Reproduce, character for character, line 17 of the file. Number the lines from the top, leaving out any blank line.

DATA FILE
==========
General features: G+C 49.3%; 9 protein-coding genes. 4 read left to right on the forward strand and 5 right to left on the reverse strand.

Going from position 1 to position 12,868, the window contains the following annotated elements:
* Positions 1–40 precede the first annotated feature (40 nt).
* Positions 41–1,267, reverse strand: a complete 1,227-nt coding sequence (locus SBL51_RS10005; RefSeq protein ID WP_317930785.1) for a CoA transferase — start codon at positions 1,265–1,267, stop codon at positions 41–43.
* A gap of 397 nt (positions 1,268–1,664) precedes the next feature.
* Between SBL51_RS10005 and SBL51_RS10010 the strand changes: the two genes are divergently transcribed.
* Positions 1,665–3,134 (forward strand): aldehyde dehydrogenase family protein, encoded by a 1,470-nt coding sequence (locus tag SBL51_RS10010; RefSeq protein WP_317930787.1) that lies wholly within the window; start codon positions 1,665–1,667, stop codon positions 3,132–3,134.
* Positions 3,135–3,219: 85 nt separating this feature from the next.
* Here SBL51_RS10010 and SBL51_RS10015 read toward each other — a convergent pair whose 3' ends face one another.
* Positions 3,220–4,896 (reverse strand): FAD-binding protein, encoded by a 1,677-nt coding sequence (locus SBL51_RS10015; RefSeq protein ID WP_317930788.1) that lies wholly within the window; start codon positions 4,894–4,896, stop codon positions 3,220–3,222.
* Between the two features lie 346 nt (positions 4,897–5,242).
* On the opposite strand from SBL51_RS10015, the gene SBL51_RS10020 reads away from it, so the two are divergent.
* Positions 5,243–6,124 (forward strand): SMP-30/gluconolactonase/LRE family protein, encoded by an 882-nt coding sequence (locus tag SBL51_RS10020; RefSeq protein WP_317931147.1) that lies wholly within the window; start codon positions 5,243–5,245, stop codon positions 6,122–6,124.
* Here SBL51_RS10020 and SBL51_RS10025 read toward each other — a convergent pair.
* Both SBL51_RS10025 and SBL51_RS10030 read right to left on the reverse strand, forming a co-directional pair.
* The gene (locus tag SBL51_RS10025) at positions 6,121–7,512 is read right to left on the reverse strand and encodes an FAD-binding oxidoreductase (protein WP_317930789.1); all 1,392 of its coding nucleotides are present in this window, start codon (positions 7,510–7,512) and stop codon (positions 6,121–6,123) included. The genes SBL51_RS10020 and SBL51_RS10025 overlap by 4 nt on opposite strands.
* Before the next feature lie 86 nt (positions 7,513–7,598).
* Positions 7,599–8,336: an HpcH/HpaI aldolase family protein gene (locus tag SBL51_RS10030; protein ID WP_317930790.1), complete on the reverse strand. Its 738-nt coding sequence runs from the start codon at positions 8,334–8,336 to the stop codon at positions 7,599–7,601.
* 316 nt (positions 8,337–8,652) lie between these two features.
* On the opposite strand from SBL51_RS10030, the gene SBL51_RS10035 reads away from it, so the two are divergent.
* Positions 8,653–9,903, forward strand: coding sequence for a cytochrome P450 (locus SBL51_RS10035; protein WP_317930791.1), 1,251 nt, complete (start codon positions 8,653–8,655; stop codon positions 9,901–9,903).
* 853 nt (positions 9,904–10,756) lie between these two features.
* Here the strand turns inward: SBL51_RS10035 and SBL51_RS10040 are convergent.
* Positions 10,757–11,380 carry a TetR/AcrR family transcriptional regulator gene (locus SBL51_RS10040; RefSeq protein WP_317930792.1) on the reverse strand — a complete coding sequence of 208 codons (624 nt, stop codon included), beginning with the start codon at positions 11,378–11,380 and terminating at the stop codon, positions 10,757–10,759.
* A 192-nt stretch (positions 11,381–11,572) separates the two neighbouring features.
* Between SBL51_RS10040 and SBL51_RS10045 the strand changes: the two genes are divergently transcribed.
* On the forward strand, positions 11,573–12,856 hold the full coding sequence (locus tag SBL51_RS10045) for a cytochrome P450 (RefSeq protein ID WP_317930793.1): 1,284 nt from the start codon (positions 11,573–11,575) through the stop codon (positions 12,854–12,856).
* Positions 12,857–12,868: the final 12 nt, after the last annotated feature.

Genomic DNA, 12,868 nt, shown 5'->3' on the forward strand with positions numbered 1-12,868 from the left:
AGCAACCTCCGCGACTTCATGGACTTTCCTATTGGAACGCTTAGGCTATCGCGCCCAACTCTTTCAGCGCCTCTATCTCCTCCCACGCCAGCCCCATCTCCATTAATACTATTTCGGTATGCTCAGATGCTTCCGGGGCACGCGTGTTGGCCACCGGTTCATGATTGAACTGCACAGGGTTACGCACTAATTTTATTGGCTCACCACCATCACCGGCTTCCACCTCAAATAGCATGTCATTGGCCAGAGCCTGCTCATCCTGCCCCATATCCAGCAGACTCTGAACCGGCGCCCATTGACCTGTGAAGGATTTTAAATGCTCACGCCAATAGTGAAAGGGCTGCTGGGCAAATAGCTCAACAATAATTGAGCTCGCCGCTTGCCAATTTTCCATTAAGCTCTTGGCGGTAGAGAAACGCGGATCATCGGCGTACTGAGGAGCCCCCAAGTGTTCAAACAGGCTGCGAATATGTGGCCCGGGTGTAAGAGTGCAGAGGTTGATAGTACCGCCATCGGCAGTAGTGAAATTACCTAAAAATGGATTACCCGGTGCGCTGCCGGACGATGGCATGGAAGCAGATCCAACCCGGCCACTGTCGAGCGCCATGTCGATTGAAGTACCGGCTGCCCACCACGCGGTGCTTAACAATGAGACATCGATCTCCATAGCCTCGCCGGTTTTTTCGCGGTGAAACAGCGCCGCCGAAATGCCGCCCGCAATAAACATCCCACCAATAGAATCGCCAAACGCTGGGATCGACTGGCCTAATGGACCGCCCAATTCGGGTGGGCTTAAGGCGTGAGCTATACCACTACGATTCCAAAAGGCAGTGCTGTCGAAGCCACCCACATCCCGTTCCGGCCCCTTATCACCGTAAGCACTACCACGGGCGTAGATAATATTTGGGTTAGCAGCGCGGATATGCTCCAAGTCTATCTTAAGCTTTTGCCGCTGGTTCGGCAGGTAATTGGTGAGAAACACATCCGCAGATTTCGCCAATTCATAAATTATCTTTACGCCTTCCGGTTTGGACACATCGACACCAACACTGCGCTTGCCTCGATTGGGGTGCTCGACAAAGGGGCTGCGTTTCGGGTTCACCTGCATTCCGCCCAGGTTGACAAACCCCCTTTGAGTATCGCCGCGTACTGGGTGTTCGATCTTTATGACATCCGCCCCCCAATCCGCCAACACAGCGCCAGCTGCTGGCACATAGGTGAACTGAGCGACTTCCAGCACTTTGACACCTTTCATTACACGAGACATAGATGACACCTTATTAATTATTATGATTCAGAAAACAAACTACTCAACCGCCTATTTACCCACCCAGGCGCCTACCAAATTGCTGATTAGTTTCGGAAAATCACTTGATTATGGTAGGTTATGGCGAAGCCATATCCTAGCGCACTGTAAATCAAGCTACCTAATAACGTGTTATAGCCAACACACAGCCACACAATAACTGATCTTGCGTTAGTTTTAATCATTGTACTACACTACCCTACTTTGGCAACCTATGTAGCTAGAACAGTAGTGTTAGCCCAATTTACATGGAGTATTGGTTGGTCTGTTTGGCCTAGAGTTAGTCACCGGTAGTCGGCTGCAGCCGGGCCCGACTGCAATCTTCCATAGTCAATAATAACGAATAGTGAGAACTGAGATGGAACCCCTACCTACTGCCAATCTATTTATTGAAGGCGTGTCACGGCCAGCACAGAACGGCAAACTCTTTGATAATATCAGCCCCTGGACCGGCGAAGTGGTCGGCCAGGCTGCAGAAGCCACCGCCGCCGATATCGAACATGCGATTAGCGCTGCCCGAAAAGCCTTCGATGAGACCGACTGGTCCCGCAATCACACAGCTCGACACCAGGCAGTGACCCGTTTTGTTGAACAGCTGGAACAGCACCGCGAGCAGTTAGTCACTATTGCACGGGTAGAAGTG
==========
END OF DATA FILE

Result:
* Before the next feature lie 86 nt (positions 7,513–7,598).